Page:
Beyond Simple Cost Cutting
Two articles of interest today. First, an editorial I co-wrote in today's PI:
The district will get into detailed specifics for cutting costs. We'd love to see them give equal attention to the improvements they seek. For instance, they say they want to make all neighborhood schools great. We all have opinions on that, but what exactly do they plan to do for the struggling schools? I'd like to see them write down the details so we can comment, and more importantly, so we can identify where we can participate and how we can hold them accountable to it. They've got the stick down... now we need the carrot.
I'd love to hear additional thoughts on what the district could do to make you more confident in the schools you may be forced to choose from (due to closure, overcrowding, or changes to the assignment plan).
And here's an interesting article from today's New York Times:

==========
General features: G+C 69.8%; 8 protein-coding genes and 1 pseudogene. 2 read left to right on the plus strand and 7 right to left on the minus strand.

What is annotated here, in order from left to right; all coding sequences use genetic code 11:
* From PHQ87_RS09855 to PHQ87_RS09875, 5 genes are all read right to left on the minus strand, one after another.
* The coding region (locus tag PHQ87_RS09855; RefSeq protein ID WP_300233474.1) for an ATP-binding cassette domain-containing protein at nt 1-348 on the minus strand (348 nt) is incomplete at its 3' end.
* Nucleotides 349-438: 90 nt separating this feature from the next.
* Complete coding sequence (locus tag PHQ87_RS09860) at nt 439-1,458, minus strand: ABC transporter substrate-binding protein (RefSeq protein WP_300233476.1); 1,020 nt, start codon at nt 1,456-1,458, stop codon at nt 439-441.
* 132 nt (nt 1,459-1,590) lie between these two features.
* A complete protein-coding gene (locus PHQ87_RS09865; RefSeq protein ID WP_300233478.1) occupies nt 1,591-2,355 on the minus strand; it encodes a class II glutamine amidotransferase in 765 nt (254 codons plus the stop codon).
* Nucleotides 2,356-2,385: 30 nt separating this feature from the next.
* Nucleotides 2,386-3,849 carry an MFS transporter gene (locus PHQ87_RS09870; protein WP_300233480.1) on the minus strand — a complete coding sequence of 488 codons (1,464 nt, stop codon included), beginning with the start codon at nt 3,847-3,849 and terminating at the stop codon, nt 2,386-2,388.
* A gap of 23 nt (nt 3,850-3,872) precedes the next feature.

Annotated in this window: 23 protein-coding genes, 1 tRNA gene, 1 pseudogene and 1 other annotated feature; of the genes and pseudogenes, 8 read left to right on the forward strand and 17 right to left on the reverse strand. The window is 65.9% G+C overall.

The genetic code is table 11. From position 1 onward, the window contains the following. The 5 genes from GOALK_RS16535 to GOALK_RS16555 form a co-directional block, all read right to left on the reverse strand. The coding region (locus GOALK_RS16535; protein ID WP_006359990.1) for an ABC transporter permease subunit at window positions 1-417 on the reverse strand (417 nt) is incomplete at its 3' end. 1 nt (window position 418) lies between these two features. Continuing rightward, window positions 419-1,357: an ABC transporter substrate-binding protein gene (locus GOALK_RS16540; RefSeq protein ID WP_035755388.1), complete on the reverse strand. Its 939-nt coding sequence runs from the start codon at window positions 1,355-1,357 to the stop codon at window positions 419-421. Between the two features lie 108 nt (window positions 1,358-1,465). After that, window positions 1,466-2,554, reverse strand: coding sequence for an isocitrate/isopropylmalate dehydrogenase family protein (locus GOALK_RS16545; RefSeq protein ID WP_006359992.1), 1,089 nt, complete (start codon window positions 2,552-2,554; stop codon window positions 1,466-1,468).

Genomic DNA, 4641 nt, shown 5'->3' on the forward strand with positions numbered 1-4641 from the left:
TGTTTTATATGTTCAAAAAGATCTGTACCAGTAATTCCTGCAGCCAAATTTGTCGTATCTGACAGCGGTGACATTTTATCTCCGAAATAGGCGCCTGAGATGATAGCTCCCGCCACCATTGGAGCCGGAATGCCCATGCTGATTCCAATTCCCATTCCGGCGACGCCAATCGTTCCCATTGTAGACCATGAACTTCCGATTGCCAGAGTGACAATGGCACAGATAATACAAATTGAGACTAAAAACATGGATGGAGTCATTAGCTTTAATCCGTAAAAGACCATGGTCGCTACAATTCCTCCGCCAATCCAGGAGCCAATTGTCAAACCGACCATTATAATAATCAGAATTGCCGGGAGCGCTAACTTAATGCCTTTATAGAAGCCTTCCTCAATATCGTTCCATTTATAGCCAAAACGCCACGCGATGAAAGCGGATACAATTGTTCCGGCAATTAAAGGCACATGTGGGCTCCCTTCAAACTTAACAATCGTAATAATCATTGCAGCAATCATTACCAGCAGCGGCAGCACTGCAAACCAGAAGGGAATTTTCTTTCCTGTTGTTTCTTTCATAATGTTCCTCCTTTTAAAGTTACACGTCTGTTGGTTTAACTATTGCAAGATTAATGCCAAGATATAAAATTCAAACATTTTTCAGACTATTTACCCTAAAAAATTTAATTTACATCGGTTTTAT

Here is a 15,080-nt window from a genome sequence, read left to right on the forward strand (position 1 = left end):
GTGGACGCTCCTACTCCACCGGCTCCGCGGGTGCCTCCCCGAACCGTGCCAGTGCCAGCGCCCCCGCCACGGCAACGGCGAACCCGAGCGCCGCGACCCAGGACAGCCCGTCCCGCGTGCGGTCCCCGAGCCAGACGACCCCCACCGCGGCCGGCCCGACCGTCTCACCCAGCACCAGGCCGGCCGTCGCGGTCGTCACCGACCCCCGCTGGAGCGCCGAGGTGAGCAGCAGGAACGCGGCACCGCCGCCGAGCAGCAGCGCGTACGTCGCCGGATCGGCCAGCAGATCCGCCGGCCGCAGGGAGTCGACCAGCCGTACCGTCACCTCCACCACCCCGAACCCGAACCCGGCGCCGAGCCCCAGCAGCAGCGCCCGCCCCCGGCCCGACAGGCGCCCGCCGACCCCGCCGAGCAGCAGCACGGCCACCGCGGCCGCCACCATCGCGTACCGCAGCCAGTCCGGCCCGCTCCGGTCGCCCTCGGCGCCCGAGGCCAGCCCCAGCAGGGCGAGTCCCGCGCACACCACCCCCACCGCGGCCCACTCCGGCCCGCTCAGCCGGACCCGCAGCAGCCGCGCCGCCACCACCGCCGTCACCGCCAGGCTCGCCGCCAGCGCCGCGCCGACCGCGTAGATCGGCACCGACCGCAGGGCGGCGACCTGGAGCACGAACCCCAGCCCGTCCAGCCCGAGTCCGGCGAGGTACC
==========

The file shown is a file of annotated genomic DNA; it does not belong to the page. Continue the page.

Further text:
The head of DC's public schools is looking to eliminate tenure protection for poor performing teachers. It's interesting to think about what will happen in Seattle as schools get closed. Many schools (those on the closure list and not) are harboring some poor performing teachers. Are new teachers going to get pushed aside to make room for displaced teachers whose schools are closed, even for teachers who are known poor performers? Could a proposal against tenure ever fly in Seattle? I'm torn on this issue because I believe strong teachers deserve protection (so they can't get fired for speaking out against the district, for instance). But, I also think that most teachers know who their weaker peers are, and I wish the union would do something to help with that situation. Teaching at its best is a team activity, and no teacher wants to inherit kids who are lagging behind because one of their peers is a poor teacher. Yet, we all see that happening every year.